Let’s say the armrest is broken in your vintage car. As things stand, you would need a lot of luck and persistence to find the right spare part. But in the world of Industrie 4.0 and production with batch sizes of one, you can simply scan the armrest and print it out. This is made possible by the first ever 3D scanner capable of working autonomously and in real time. The autonomous scanning system will be on display at the Hannover Messe Preview on February 6 and at the Hannover Messe proper from April 23 to 27, 2018 (Hall 6, Booth A30).

Part of the charm of vintage cars is that they stopped making them long ago, so it is special when you do see one out on the roads. If something breaks or...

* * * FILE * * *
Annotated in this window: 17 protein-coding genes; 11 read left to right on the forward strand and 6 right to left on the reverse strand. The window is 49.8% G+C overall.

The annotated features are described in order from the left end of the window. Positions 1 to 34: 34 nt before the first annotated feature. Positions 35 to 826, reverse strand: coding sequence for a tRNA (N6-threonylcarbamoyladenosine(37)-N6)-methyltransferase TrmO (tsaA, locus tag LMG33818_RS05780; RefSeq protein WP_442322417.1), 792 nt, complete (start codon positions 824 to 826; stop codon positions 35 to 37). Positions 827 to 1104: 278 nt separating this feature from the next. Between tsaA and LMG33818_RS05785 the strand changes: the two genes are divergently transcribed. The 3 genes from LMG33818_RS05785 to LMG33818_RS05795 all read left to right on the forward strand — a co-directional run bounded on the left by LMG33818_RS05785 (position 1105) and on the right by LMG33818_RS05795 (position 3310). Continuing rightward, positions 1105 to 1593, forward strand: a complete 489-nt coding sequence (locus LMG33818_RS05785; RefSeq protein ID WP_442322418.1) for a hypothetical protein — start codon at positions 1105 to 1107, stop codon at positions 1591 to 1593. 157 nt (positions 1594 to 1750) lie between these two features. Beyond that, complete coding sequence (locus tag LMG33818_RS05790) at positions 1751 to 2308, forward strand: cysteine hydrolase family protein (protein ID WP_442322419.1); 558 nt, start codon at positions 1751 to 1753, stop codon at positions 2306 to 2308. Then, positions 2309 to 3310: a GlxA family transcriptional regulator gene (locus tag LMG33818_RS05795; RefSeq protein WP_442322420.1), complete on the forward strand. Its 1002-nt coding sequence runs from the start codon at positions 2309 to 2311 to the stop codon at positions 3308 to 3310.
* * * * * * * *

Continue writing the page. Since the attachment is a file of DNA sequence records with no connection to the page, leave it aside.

All Focus news of the innovation-report >>>

Anzeige

Anzeige

VideoLinks
Industry & Economy
Event News

2nd International Conference on High Temperature Shape Memory Alloys (HTSMAs)

15.02.2018 | Event News

Aachen DC Grid Summit 2018

13.02.2018 | Event News

How Global Climate Policy Can Learn from the Energy Transition

12.02.2018 | Event News

 
Latest News

Fingerprints of quantum entanglement

16.02.2018 | Information Technology

'Living bandages': NUST MISIS scientists develop biocompatible anti-burn nanofibers

16.02.2018 | Health and Medicine

Hubble sees Neptune's mysterious shrinking storm

16.02.2018 | Physics and Astronomy

VideoLinks
Science & Research
Overview of more VideoLinks >>>